Use this URL to cite or link to this record in EThOS: http://ethos.bl.uk/OrderDetails.do?uin=uk.bl.ethos.669795
Title: Electrochemical studies at modified carbon electrodes
Author: Jiang, Luyun
ISNI:       0000 0004 5369 5352
Awarding Body: University of Oxford
Current Institution: University of Oxford
Date of Award: 2014
Availability of Full Text:
Access from EThOS:
Full text unavailable from EThOS. Restricted access.
Access from Institution:
Abstract:
Electrochemistry finds widespread applications in the field of chemical analysis, so-called electroanalysis, as well as in electrosynthesis. The results obtained can be highly dependent on the chemical nature of the electrode used, and chemically modified electrodes are often employed to fine tune the electrochemistry to suit particular applications. This thesis is concerned with the investigation of the use of carbon materials, both as electrode substrates and electrode modifiers, primarily for electrochemical analysis. The work has been carried out using a range of electrochemical voltammetric techniques, as well as impedance measurements. A number of physical methods, including electron microscopy and X-ray photoelectron spectroscopy, have also been used to determine the physical and chemical structures of the materials employed. The use of boron-doped diamond electrode (BDDE) for the electrochemical detection of H2O2 was explored. Although BDDE shows no useful electrochemical response to H2O2, a good electrochemical signal can be obtained if the electrode is modified with silver nanoparticles or haemoglobin. The best results are obtained using electrode interfaces fabricated by binding haemoglobin in an active form to silver nanoparticles prepared by electrodeposition on the BDDE in the presence of the surfactant CH3(CH2)15Br, permitting state of the art performance with a limit of detection (LOD) < 0.5μM. The presence of haemoglobin at the BDDE surface is also capable of catalysing the electrochemical reduction from Ag+(aq) to silver particles. However it reduces their adhesion to the electrode surface, hence they are lost to solution. This observation was used to demonstrate a viable process for the electrosynthesis of Ag nanoparticles, producing particles of about 10 nm diameter at a yield of approximately 50%. The effects of modifying a glassy carbon electrode with various forms of nanocarbon material for the electrochemical detection of phenolic compounds including hydroquinone (HQ) and dihydroxybenzene (DHB) were studied. The nanocarbons considered included carbon black, graphene nanoplatelets and nanodiamond, for which the former two materials were found to show a large increase in the detection sensitivity. It was shown that the simultaneous detection of HQ and DHB was possible using these electrodes, and in 'real' samples such as river water and green tea. Additional modification of the electrodes with tyrosine also permitted detection of phenol and p-cresol. The nanodiamond and carbon black modified electrodes were also employed for the electrochemical detection of Bisphenol A (BPA), which can be severely hampered by electropolymerisation of the oxidation products of BPA, producing rapid electrode fouling. However because of the inert nature of diamond surfaces, it is shown that this fouling process can be minimised by modifying the glassy carbon electrode with nanodiamond. Alternatively, it was also observed that for the carbon black modified electrode, a strong electrochemical response could be seen associated with the quinone forms produced by BPA oxidation. The associated electrochemical signal is also found to be relatively insensitive to electrode fouling, opening up an alternative strategy for the detection of BPA. Finally the use of a carbon black modified glassy carbon electrode for the detection of dopamine in the presence of the interfering compounds, ascorbic and uric acids, was studied. The carbon black modifier is shown to increase detection sensitivity, and help separate the electrochemical signals of the differing redox active species present in the solution.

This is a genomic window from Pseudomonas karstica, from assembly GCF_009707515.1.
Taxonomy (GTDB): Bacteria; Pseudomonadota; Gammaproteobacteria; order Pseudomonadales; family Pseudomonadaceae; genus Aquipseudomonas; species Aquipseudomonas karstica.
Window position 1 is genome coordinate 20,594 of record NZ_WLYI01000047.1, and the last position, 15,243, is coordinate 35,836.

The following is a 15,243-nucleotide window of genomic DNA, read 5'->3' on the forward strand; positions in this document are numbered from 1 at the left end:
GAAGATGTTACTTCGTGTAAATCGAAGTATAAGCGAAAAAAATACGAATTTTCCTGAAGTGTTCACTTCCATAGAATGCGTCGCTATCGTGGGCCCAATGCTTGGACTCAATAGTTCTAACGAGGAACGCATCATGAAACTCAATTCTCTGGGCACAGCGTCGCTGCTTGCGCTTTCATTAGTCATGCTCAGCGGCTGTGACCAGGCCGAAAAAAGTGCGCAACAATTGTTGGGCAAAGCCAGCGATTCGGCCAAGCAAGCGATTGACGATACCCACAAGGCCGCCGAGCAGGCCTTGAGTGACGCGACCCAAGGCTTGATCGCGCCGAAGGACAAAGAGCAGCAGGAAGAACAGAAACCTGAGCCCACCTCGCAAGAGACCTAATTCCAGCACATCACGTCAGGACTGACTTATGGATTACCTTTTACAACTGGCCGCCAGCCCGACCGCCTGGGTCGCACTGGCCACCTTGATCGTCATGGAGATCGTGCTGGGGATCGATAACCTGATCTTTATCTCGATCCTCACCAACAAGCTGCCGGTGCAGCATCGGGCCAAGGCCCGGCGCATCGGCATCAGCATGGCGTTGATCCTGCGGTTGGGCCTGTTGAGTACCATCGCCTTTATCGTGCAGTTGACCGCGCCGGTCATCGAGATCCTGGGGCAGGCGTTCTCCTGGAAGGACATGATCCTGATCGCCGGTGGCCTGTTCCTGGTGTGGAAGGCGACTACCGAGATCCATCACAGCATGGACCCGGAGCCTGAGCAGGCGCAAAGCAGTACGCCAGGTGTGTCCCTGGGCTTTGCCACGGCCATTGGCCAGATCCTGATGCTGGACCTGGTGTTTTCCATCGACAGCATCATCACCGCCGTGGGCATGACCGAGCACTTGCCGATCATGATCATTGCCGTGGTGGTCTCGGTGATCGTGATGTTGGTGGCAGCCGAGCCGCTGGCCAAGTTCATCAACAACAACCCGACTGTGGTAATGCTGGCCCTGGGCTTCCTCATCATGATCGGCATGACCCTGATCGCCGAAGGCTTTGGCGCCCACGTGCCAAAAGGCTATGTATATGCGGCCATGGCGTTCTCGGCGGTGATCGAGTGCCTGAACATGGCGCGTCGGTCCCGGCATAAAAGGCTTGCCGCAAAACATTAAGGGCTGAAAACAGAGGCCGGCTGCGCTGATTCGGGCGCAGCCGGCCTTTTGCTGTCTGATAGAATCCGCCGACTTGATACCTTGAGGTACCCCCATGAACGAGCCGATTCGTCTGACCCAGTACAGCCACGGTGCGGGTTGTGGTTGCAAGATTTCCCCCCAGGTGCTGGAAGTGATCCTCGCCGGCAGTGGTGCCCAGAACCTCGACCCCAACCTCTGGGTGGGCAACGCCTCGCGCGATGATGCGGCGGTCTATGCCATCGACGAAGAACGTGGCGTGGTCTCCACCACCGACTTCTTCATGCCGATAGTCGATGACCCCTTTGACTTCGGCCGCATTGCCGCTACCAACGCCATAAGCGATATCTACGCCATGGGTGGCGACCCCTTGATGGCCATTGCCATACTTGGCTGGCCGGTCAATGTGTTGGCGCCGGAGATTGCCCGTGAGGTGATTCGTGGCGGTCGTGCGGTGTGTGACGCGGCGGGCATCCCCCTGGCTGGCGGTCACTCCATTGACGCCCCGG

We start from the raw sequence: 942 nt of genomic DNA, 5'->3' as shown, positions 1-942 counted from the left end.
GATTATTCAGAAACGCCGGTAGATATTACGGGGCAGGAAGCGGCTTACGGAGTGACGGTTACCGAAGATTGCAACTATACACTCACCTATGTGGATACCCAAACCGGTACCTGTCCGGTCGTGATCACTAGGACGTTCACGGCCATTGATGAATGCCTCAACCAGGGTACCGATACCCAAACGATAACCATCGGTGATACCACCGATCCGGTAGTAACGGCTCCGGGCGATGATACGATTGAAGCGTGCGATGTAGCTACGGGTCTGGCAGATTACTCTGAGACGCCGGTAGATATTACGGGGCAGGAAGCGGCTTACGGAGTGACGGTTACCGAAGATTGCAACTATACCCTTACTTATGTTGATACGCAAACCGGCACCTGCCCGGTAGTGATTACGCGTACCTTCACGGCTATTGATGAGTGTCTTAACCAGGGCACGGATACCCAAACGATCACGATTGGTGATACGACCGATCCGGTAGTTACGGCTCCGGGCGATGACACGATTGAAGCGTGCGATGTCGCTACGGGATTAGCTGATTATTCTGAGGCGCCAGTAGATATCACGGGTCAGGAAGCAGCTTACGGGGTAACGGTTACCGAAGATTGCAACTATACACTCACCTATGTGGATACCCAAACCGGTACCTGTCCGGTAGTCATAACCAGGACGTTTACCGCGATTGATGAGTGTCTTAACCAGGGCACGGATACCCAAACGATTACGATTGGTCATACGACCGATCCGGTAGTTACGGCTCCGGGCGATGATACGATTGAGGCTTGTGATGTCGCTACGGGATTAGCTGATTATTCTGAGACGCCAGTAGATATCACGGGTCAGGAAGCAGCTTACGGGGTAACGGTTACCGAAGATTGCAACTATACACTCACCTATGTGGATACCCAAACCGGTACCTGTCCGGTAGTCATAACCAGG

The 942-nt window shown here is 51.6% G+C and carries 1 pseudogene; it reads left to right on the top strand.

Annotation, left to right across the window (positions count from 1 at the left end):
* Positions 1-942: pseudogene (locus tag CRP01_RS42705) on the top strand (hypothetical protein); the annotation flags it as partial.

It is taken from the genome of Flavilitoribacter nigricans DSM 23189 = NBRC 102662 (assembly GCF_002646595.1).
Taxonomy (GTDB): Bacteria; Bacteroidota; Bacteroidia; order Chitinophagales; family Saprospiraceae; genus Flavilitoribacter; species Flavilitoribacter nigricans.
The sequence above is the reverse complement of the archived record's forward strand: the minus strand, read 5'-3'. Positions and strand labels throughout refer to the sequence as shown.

Supervisor: Foord, John S. Sponsor: Not available
Qualification Name: Thesis (Ph.D.) Qualification Level: Doctoral
EThOS ID: uk.bl.ethos.669795  DOI: Not available
Share: